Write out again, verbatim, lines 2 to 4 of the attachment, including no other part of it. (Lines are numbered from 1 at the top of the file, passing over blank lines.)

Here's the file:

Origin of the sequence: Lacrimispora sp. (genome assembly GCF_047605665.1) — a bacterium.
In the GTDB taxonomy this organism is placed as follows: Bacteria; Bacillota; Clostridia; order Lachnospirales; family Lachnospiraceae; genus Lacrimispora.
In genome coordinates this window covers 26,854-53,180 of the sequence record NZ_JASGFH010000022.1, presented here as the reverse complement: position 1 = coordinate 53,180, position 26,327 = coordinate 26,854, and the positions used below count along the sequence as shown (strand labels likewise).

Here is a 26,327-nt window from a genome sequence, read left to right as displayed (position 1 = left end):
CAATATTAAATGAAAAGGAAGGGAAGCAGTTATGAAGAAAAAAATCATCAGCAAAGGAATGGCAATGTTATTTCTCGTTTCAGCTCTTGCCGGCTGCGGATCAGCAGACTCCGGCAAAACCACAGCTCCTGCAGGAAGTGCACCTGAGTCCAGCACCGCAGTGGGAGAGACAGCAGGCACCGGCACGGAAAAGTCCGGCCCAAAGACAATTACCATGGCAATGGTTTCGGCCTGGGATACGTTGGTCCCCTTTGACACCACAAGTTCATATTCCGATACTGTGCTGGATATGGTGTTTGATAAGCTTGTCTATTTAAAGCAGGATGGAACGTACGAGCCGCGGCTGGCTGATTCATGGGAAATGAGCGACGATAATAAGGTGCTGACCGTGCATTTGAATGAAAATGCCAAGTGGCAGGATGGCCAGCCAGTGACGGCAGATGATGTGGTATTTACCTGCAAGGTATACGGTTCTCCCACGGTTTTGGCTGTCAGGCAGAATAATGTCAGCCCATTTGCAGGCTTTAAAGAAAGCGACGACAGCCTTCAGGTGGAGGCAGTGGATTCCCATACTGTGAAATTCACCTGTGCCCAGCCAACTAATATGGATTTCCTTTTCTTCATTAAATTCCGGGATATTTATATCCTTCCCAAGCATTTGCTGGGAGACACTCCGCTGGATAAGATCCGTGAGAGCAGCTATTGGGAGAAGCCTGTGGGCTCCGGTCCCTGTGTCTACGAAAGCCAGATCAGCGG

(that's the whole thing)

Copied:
In the GTDB taxonomy this organism is placed as follows: Bacteria; Bacillota; Clostridia; order Lachnospirales; family Lachnospiraceae; genus Lacrimispora.
In genome coordinates this window covers 26,854-53,180 of the sequence record NZ_JASGFH010000022.1, presented here as the reverse complement: position 1 = coordinate 53,180, position 26,327 = coordinate 26,854, and the positions used below count along the sequence as shown (strand labels likewise).

Here is a 26,327-nt window from a genome sequence, read left to right as displayed (position 1 = left end):